As a little girl, Ali’s mom spent her summers at a Main beach house with her parents and her sister Dulcie. Whenever the beach house is mentioned, Ali’s mom begins to act strange, and Ali’s mom has never wanted to go back to the beach house, even though it sits there, still owned by the family.
One day, Ali finds an old picture of her mom and her aunt taken when the two were little girls. Oddly, a third little girl has been torn from the picture. Who is that girl? And why won’t Ali’s mom talk about her?
Ali’s mom is not happy when Aunt Dulcie invites Ali to the beach house for the summer. Ali is hoping to relax, far away from her mom’s over-protective hovering. One day at the beach, Ali and her cousin Emma meet a little girl named Sissy. At first Sissy is nice, and seems like a good playmate for Emma, but she soon reveals herself to be an angry, mean little girl who delights in scaring Emma with a story about Theresa, a girl who drowned at the beach about the time Ali’s mom was a kid. A girl whose body was never found. Are you creeped out yet? You will be! Author: Mary Downing Hahn
“There was a hand in the darkness and it had a knife. The knife had a handle of polished black bone, and a blade finer and sharper than any razor. If it sliced you, you might not even know you had been cut, not immediately. The knife had done almost everything it was brought to that house to do, and both the blade and the handle were wet.” And you know why the blade and handle are wet, even though the book doesn’t say. Scary. Really scary.
But one person escapes the house, a toddler who makes his way to the neighboring graveyard and is taken under the protection of the resident ghosts to keep him safe from the mysterious man with the knife. And that, this very unconventional family, not the knife, is the heart of the story.
At first, the ghosts in the graveyard have a discussion about whether or not it is OK to keep the baby and raise it in the confines of the graveyard. A childless ghost couple, Mr. and Mrs. Owens, agree to raise the baby as their own. But as one of the graveyard inhabitants points out, “It is going to take more than just a couple of good-hearted souls to raise this child. It will take a graveyard.” And so the group agrees to offer the little boy protection from the danger that lies outside the graveyard fence and raise him as their own, a living boy in a village of spirits, ghosts and ghouls.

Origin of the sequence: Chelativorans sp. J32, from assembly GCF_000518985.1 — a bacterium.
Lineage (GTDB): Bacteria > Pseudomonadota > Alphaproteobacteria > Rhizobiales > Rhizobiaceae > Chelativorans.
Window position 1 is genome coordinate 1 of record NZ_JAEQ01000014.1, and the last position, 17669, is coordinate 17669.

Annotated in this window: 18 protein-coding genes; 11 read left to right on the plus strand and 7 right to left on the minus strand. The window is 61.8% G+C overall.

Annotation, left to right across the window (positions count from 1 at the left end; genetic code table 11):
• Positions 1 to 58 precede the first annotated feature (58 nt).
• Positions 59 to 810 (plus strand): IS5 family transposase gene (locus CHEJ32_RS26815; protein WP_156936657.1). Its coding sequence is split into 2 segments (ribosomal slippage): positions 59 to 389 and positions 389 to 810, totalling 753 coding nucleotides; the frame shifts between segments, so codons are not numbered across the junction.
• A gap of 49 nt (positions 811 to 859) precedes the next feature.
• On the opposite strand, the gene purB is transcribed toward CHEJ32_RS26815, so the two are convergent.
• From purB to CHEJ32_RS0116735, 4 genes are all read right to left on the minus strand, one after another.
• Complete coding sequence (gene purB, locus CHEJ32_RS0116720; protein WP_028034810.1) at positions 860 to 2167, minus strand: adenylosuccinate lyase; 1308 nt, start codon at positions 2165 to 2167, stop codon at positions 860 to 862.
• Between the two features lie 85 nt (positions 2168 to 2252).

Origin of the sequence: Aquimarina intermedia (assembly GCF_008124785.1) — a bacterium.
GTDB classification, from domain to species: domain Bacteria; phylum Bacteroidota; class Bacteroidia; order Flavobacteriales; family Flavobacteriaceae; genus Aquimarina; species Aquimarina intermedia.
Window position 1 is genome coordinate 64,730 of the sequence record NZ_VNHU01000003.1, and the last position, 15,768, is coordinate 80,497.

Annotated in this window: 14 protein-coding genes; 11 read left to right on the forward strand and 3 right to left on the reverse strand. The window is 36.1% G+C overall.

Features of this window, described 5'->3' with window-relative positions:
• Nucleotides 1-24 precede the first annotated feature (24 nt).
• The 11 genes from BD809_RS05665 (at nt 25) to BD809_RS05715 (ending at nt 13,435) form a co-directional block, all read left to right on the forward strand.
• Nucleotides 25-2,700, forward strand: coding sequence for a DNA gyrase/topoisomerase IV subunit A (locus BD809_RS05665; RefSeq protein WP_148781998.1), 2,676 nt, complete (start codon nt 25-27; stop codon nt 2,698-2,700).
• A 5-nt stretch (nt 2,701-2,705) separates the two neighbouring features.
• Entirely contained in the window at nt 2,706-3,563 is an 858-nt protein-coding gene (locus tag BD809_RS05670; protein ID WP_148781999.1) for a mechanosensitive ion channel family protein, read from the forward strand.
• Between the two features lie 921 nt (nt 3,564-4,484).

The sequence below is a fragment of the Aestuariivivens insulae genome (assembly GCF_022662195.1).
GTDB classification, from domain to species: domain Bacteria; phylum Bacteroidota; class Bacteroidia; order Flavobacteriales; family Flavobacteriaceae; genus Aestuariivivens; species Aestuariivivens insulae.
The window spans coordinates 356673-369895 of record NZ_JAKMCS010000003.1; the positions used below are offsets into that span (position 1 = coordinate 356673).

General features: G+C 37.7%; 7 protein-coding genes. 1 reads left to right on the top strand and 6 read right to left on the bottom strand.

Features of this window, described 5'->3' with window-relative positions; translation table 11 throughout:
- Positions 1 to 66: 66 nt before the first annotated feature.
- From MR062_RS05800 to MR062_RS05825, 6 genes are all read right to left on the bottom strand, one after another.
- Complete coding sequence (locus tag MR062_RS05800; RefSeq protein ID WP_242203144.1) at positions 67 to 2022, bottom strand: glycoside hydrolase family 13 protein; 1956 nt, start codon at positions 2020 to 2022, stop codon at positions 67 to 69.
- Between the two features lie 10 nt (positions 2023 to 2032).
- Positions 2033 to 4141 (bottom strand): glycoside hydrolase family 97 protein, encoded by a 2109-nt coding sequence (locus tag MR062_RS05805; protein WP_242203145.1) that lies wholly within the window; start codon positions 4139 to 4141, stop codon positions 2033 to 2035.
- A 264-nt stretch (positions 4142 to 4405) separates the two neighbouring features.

The Graveyard Book is a really delicious story about what makes a family and how that family raises up a child to go out into the world and face the dangers there. This book was just named this morning as the 2009 Newbery Medal Winner. One of the links below is to a set of online videos of the author, Neil Gaiman, reading the whole book outloud. Yes, you can listen to the whole thing. Cool! Author: Neil Gaiman
The Graveyard Book Trailer Narrated by Neil Gaiman:
And here is a review of this book from Bethany, a reader of IMCPL’s Readers Connection:
A murderer goes after an entire family, but the youngest member — just a toddler — manages to slip away… and toddle into a nearby graveyard. There, the toddler becomes Nobody “Bod” Owens and is raised as a living boy among the dead. Bod is taught the secrets of the graveyard, how to Fade and frighten people, but he craves human companionship. As he grows up, it becomes clear that those who originally wanted to do Bod harm want to see the job finished.
This is another one of those books that shouldn’t be labeled as a kid’s book, becaus grown-ups really should read it too. Gaiman’s spooky riff on Kipling’s “The Jungle Book” is great storytelling, with a full cast of delightful characters. Bod’s struggle to figure out what it means to be human among a graveyard full of dead people from different times is poignant and surprising.
Horace is apprenticed to a photographer and is disappointed to find out that part of his job is tricking people into believing ghosts are appearing in their family photographs. His disappointment turns to fear, however, when the image of a dead girl DOES appear in one of his photos. She’s back, and she’s NOT in a good mood. You might want to read this one in the daytime, yes, that’s it, in the daytime. Or maybe with the lights on. Or how about this advice…read this one when you are not alone. As the author Avi says, this story is about shadows, both visible and invisible, that are always lurking near. Oh, man, deliciously spooky from an all-time favorite storyteller. Author: Avi